The house was stripped. But on the lawn was our eight-foot heavy duty picnic table, and an antique cabbage slicer. The iron slicer was incredibly heavy. It stood about three feet high. Its purpose was to cut cabbage for animals. Although you could also make a lot of sauerkraut rather quickly. The movers said, “It won’t go in the trailer. It is packed tight.” What did we want to take? We opted for the picnic table being strapped tightly on the trailer doors.

As we drove away the cabbage slicer stood sadly alone on the porch.

During a winter move at another time, two boxes of wanted stuff, some music and my son’s shoes were shoved over to the boxes of trash we were leaving. Many, many times I have wished to have one antique music book with some silly songs in it that I loved, and have never seen printed elsewhere. My son got new shoes, but I have no idea what else was in that box.

Our first big move after four years of college was from a mobile home eight feet by forty-two feet. It required our car and a 6X8 U-Haul. From that city to our first church took a moderate-sized panel truck.

The most complicated move was to Warsaw, Poland. It only required we take personal items to live in a furnished apartment. However, we had to empty a two-story house with filled attic and basement, and my husband’s office. Some had to be sold, some packed for overseas, some to go to our new twenty-eight-foot square cabin. What was left was packed for storage.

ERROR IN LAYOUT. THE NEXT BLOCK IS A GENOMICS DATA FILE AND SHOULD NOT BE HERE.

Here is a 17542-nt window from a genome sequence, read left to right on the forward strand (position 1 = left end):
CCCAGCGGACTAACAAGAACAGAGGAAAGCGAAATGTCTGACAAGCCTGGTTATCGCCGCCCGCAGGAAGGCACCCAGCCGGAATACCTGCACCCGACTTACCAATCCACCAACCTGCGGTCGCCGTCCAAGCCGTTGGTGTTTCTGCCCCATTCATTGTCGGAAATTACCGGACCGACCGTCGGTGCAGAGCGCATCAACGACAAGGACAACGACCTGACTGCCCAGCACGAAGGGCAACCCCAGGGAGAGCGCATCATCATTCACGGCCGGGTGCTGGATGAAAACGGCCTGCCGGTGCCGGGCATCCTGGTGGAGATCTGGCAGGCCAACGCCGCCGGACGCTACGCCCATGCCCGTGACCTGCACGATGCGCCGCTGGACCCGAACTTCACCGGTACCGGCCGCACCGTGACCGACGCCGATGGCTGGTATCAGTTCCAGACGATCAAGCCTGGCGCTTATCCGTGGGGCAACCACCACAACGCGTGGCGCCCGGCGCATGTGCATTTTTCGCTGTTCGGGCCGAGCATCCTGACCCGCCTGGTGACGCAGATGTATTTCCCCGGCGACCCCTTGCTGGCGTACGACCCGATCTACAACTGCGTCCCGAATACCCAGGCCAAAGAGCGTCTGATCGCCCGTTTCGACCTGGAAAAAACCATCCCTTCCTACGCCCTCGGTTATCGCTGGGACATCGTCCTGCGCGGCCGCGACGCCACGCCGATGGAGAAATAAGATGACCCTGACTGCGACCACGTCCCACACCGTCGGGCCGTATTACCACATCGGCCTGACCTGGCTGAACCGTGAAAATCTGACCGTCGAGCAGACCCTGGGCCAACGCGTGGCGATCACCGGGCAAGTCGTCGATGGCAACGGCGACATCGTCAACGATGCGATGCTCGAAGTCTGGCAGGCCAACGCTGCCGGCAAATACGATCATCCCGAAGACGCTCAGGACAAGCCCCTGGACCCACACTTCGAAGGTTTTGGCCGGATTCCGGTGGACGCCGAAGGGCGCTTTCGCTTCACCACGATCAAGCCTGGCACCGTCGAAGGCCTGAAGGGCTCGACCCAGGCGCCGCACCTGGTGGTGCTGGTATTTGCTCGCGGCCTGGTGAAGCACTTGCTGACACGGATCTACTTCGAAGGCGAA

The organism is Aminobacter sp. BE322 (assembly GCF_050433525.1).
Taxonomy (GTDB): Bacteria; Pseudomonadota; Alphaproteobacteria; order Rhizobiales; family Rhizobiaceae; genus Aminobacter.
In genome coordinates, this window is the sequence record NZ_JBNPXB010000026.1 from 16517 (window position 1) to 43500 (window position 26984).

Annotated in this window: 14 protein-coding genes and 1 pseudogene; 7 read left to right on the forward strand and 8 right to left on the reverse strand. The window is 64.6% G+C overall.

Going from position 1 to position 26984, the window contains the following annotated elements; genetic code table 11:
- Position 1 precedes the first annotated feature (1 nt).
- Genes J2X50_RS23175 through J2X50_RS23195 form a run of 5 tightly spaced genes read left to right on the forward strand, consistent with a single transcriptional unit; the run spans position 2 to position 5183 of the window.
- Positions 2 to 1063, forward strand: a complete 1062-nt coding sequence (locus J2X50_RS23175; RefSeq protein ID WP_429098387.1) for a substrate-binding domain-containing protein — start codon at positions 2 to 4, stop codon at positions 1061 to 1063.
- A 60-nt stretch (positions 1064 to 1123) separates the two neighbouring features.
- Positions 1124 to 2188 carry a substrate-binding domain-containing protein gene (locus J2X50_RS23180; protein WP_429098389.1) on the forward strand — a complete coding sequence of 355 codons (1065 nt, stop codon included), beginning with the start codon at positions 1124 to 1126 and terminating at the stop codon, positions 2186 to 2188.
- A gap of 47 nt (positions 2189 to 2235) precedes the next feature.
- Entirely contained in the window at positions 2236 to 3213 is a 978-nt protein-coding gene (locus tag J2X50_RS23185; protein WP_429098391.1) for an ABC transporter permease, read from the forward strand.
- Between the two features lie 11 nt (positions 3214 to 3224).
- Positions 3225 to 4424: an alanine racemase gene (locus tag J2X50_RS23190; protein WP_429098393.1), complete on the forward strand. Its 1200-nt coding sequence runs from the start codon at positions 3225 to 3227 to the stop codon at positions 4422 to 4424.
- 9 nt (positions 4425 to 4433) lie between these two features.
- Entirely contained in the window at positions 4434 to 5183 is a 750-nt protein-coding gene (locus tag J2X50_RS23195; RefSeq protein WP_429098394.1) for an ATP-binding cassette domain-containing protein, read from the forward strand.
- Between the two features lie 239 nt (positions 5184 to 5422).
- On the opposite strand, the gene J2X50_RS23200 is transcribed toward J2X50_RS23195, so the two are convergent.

In all of these moves I spent ample times waking to write notes, or moving something out of place to remind me of an idea.


Ancestors and Ordinary Lives

The more information I find on my ancestors, the more I realize that they lived the same ordinary lives as I do today.

No, they did not have cell phones, 3-D copying, a world-wide internet, or television which lets us see events in Russia or Britain or Thailand as it is happening. But do those things change our everyday life in our homes or communities.

I remember my great grandmother who always had delicious fresh baked cookies in a jar. She had a garden and chickens she cared for. After my great grandfather died,  her ordinary life continued.

Robert  Kitchell, my eighth great grandfather, was born in 1601 in Rolvenden, Kent, England. There he grew up and owned property. He married Margaret Scheaffe on July 21, 1632. A few years later he sold his land and goods. The Kitchell and Scheaffe families left England together on the ship “Arabella” (probably because they were Puritans who were not welcome in England). In New England they anchored in New Haven Colony. He was the first signer of the Guilford Compact, saying that the Puritans would remain together, while they still on board the ship.

Robert negotiated to purchase land with Squaw Sachem, Shaumpishuh, and settled in Guilford formerly Menuncatuck.

He served as an attorney for Mr. Scheaffe when a Mr. Bishop brought damages against Mr. Shaeffe due to his hogs damaging Mr. Bishop’s corn.

In 1666, Mr. Kitchell was elected to be commissioner at Guilford.

Robert’s and Margaret’s son, Samuel married Grace Pierson, Daughter of Rev. Abraham Pierson. The couple moved to Newark, New Jersey. Robert and Margaret decided to go with them. In Newark he purchased land from the Indians. In the history of Newark, Robert was called “the benefactor of Newark.” The family grew to be very influential in New Jersey.